Monday, 26 April 2010

The steep learning curve

You are looking at 5 queen cells (click on the photo for a bigger image). The elongated shapes near the top right hand corner of the frame are the queen cells. What does this means? Trouble, that is what.

When I checked the main hive (Hv1) after the prime swarm two Sundays ago I made the cardinal error of not checking the frames thoroughly for other queen cells; mistake, I'd like to think, I shall not repeat again.

After the excitement of the swarm I was advised to inspect Hv1 on Sunday to check that the one queen cell I found had hatched. I should have known that something was serious amiss when that caste of bees appeared a few days ago(see last posting). As I thought I only had one queen cell in Hv1 I didn't think to do a proper check again. Silly me. It's all down to experience I suppose.

On Saturday morning while I was busied working in the allotment I had a phone call from my neighbour, big John. He is interested in bees also and since my last swarm must have started to tune to any unusual activities with my hives. "You bees are swarming again!" I rushed home.

There it was clustering around the exact spot as the first (prime) swarm. I suited up and checked the nuc box and as expected the caste had gone. Meanwhile my friends Christine, a fellow beekeeper, and another neighbour arrived to help. While I set about to catch the swarm Christine was busy checking Hv1. By now we both suspected there were more queen cells. As I set the nuc box down to collect the swarm I spotted the queen! I brush her and some bees into the nuc and closed the box, soon the rest of the bees were heading into the nuc.

I then turned my attention to Hv1. Christine and I checked each frame twice. We found the new queen in this hive. The frames were full of bees and only after we gently blew most away from the frame we saw the queen cells. We counted 7 in total among all the frames plus 2 already hatched, which accounted of the the one we found in this hive and the one I saw and brushed into the nuc box. The text book will tell you that when a new queen hatched it will go and kill off the other queens in their cell. So what happened here? We proceeded to take out all the unhatched queen cells and once we are sure there is no more queen cell in Hv1 we closed up. Time for a cup of tea and some thinking.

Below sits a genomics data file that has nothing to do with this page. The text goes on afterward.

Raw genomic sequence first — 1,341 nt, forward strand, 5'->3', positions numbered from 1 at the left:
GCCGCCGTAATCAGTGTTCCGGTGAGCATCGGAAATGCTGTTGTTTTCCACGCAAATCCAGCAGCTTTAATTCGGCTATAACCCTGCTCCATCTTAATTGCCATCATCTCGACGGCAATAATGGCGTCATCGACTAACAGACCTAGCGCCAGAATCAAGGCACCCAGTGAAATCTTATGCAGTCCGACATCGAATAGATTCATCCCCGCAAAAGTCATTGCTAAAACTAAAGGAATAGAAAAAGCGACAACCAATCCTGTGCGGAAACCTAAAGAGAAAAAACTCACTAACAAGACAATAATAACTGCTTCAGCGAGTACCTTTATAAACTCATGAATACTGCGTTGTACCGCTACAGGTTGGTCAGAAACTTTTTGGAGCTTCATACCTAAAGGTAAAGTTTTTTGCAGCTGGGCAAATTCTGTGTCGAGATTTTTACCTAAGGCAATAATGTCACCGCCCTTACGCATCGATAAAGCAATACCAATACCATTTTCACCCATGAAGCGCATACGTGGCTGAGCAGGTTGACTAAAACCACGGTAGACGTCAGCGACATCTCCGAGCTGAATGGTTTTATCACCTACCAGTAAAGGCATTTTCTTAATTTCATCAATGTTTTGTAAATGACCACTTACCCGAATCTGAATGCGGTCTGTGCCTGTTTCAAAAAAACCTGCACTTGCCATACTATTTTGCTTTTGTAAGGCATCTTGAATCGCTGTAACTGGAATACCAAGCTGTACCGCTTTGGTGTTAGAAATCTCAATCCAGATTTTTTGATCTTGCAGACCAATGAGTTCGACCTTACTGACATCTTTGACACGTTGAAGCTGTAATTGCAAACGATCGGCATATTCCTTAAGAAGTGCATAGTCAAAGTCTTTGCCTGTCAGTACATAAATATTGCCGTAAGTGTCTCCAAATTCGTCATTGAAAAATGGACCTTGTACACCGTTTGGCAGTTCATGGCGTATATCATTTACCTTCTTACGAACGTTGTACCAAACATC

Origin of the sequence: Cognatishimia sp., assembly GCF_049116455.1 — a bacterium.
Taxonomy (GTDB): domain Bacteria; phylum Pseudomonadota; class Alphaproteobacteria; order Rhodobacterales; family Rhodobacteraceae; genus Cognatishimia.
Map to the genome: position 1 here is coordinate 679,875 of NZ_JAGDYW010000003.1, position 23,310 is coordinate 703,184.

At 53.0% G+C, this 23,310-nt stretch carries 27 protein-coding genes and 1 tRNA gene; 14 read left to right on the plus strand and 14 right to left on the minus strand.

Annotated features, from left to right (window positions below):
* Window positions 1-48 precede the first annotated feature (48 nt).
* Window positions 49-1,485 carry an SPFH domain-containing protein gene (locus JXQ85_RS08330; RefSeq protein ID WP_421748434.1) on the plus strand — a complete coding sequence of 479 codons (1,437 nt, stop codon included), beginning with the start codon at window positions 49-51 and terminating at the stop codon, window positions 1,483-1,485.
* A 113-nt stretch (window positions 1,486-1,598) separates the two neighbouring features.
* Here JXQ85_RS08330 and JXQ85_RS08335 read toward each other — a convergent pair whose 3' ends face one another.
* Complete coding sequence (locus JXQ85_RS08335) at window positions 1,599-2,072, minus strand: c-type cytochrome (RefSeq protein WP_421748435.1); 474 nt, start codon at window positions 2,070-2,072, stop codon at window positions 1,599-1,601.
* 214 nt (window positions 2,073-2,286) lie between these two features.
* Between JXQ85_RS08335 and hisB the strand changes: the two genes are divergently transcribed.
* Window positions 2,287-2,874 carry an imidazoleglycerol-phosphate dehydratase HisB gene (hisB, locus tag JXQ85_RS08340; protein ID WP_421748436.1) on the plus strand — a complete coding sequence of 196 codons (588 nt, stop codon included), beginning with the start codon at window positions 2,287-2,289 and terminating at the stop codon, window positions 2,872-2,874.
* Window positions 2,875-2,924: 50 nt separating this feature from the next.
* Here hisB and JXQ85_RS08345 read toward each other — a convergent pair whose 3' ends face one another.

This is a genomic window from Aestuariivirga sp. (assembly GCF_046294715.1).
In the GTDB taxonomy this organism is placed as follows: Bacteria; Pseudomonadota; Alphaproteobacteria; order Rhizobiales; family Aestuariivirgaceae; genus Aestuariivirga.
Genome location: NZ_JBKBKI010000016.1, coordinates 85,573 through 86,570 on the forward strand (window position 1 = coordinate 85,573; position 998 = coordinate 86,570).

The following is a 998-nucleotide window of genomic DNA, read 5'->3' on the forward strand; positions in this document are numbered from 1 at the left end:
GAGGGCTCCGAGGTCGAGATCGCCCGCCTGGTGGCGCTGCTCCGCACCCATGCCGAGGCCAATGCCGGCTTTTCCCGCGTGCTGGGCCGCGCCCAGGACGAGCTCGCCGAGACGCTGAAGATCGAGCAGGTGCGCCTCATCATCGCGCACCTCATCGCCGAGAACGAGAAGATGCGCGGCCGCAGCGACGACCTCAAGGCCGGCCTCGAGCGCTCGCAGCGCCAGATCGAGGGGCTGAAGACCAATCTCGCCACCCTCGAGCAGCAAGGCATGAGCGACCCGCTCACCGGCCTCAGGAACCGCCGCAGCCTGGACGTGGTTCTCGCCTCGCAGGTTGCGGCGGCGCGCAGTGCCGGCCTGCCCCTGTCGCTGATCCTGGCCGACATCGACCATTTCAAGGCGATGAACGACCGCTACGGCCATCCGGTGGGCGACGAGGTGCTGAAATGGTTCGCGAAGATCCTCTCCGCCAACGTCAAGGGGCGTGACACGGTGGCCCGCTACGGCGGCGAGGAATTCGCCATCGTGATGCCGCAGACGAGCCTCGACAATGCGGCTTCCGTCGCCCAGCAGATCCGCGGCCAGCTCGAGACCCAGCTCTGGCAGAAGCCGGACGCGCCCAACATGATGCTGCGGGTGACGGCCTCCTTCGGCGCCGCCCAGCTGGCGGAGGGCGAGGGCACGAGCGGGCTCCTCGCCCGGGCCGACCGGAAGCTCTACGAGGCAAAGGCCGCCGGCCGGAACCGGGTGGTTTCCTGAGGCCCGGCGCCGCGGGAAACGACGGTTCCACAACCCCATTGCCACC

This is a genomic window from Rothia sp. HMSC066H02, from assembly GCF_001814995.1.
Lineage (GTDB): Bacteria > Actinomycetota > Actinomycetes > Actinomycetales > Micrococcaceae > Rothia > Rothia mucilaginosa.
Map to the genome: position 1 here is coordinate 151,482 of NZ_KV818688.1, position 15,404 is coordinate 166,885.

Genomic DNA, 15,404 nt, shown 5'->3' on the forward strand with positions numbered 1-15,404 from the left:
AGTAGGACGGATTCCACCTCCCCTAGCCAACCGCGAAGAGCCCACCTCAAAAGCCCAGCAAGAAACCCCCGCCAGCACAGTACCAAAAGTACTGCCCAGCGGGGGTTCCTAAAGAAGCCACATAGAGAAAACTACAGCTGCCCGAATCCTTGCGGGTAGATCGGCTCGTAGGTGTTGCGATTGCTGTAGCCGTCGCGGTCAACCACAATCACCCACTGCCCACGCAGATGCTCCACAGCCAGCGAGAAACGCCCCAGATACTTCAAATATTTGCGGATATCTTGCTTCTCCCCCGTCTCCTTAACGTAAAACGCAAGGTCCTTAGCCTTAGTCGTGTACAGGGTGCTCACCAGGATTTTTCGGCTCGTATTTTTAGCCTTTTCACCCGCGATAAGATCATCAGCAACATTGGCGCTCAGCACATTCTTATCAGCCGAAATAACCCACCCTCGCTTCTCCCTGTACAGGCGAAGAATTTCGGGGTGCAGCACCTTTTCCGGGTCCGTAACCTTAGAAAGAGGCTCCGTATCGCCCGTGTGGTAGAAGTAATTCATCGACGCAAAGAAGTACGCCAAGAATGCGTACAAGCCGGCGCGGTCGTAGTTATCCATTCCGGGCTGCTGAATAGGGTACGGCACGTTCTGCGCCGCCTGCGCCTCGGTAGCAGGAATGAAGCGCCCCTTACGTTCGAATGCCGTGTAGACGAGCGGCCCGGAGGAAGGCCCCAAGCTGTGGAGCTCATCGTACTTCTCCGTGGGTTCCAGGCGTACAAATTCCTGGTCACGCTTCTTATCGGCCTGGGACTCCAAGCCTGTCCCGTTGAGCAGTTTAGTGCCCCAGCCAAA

Over a cup of tea we discussed what to do next. I spoke to my beekeepers friends, Jenny and Mike, who suggsted that we combine Hv1 and the nuc. This would involved getting rid of one queen. The reason for combining the two is because I do not want to weaken the main hive further. Otherwise this season's honey production will be affected. Christine and I agreed to do this the next day (Sunday). The next 24 hours were worrying time for me. Bees really can be worse then children.

At the appointed time on Sunday we met up in my garden. To merge two colonies we need to get rid of one queen, which involving finding it and remove it from that colony. This could be tricky. Then we have to placed a new brood box on top of the one already on the main hive (this will have a surviving queen in it). A sheet of newspaper is placed between the two brood boxes. Then we transferred the frames from the nuc to the top brood box and get all the bees from the nus into the box and closed the hive. The idea is that the bees on the top brood box will chew their through the paper and meet up with the colony below. This will give them time to get use to the scent of the remaining queen and the two colonies will merge as one. All these cannot be avoided if I had checked the main hive properly for extra queen cell. We are always wiser after the event.

In spite of my worry the whole process took much less time then I had feared, and we were lucky and found the queen in the nuc immediately. After removing that queen we got all the bees from the nuc into the top brood box. It's all done in 10 minutes.

I check this morning and can hear a constant humming from the top box. I am imagining they are chewing their way through the Guardian sports page. What happened to the other queen? It's very cold in my freezer.

1 comment:

  1. The steep Learning Curves..this is an interesting post. I love how you open your thoughts on the 'queens"